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Color temperature altering in xyY color space

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Mark Gin
Color temperature altering in xyY color space
on Jul 13, 2012 at 12:59:31 pm


I would like to get an expert opinion on the following issue:
Lets say I have some YUV420 8bpp footage (i.e. from DSLR) and the DP (me) set wrong white balance.
I want to fix it and of course the right way is to transfer the footage to xyY color space and alter the x and y (or even to have a prepared Kelvin offset slider) over the known color temperature curve
This process should be almost lossless.

Using lift-gamma-gain will give inaccurate (in terms of color) results and the footage will loose details (and noise will be added).

Is there a way in Resolve to correct color temperature properly?


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Joseph Owens
Re: Color temperature altering in xyY color space
on Jul 13, 2012 at 9:12:07 pm

Change color temperature "properly"?

Not by executing multiple colorspace conversions, for starters. At the end of the day, changing the inherent image values of source media is the bulk application of day-to-day color correction with software like Resolve. No matter whether you go to the extent of placing your original values within x'y'z' space or not will make no difference in the end result, as the same background operations need to take place -- at its most basic, gain adjustments in red, green, and blue, whether you are dragging a slider on a "color temperature" slider or rolling the gain and gamma balls. From a source-code standpoint, its just another algorithm like 'auto-balance' and either finds a home with your grade approach, or not, depending on your intrinsic control-comfort zone, ie "surrendering to the machine".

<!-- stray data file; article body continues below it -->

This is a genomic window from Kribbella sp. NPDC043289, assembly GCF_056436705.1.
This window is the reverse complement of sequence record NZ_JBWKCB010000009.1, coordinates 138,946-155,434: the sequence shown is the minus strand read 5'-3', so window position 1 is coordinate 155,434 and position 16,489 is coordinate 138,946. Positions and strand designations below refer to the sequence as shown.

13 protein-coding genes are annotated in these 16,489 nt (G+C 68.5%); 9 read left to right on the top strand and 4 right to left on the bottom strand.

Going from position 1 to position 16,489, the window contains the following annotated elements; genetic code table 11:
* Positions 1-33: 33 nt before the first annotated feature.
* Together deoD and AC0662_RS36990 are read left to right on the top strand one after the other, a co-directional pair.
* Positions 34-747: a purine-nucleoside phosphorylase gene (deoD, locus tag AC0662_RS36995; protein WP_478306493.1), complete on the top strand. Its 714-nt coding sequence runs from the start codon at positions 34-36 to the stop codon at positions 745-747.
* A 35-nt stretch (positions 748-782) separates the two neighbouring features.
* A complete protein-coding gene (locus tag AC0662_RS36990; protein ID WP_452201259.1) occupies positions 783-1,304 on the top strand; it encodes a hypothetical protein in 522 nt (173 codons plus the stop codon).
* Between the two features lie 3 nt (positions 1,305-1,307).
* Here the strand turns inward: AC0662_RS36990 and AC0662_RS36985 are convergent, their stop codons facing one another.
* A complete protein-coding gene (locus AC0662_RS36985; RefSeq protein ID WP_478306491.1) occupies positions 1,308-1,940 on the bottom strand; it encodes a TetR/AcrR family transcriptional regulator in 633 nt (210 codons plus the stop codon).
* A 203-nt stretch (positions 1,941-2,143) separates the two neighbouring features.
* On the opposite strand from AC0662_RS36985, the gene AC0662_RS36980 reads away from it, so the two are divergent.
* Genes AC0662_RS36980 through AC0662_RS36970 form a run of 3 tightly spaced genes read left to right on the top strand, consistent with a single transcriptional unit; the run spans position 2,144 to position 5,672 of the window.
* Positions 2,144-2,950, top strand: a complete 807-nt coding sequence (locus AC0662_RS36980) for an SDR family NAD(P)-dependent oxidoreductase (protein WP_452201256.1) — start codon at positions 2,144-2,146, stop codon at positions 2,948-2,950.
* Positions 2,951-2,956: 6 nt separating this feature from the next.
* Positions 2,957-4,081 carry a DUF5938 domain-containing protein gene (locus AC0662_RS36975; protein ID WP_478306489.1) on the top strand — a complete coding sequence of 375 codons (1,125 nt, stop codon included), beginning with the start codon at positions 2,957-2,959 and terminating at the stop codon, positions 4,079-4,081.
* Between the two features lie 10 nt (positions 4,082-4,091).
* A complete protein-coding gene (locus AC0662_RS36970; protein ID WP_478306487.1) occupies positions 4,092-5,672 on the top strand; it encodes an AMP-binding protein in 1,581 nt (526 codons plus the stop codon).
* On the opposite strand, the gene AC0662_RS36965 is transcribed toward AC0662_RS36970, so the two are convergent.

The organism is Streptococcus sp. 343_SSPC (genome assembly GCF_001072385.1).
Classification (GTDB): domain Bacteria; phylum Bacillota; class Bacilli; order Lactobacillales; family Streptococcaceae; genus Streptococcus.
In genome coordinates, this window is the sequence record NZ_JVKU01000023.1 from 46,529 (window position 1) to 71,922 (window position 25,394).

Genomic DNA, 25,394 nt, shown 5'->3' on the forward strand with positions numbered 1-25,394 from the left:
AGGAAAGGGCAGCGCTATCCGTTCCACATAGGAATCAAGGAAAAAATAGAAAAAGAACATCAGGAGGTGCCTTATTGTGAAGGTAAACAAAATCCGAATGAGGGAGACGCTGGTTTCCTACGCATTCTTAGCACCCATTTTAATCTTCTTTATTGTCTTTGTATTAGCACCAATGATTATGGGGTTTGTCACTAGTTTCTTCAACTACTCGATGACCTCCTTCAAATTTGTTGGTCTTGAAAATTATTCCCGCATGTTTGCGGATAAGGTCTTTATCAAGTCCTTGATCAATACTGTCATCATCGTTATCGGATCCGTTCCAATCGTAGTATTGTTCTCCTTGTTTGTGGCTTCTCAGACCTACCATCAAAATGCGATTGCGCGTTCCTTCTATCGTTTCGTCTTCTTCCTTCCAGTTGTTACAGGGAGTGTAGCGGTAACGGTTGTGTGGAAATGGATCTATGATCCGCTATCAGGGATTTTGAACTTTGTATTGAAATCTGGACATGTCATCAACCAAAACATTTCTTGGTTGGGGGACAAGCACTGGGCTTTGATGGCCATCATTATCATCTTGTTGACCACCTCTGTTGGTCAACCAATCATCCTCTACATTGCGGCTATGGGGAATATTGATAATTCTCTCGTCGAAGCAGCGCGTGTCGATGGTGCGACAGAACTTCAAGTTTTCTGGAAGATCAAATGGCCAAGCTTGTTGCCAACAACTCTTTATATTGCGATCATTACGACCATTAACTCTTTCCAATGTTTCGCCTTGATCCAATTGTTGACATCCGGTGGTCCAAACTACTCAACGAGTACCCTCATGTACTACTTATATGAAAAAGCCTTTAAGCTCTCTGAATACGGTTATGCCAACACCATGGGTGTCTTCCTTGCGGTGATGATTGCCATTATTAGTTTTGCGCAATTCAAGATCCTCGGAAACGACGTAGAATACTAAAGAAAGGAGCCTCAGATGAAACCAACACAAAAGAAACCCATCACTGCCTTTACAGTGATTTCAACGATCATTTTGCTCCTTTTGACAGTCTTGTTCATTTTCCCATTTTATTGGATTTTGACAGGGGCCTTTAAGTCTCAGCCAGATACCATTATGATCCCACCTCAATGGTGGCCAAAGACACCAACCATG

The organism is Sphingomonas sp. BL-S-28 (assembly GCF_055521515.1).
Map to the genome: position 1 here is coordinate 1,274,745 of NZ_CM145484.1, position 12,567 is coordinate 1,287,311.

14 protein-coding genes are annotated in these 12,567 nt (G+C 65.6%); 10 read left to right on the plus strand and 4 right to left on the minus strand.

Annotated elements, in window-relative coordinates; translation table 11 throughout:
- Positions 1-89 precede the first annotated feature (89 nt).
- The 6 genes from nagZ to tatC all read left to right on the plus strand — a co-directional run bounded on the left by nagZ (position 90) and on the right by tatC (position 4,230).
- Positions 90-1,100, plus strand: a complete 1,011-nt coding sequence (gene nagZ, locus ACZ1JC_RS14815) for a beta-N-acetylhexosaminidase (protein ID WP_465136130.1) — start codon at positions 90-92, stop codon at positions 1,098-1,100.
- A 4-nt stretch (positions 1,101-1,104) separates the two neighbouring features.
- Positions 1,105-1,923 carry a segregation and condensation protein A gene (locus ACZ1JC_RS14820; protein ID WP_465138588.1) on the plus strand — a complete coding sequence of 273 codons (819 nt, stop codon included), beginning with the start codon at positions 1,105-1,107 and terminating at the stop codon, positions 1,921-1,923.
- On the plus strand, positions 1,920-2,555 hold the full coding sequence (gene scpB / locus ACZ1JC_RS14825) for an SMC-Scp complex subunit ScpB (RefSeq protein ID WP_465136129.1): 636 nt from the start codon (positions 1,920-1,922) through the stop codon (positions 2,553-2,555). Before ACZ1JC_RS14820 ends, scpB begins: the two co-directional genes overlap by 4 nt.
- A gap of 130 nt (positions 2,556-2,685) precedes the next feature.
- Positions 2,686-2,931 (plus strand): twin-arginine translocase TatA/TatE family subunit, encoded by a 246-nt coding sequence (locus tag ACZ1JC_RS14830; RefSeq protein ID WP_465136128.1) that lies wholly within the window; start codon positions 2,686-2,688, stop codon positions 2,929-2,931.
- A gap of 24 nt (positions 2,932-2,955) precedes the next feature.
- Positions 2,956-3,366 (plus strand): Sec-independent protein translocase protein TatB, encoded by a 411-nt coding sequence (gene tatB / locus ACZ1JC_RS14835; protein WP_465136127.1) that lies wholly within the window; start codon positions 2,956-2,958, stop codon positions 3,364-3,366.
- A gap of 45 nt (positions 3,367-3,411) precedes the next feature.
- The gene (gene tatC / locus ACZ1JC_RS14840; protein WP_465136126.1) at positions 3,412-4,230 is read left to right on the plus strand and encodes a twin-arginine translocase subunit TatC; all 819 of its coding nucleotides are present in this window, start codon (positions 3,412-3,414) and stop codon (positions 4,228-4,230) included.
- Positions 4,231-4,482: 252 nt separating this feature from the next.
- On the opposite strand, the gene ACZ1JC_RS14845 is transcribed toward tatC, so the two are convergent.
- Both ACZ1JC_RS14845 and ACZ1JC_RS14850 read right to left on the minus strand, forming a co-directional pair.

Leaving your source media in Y'CbCr in 709 space will not adversely affect the final result, depending on the original quality, Boltzmann electronic noise, and so on. If you have to boost blue, its going to get busy, that's physics. In any event, you are going to have to render the corrected media back to a colorspace and codec that everyday NLEs can deal with, so keeping it in its native locus seems like it should be the path of least resistance.


"I always pass on free advice -- its never of any use to me" Oscar Wilde.

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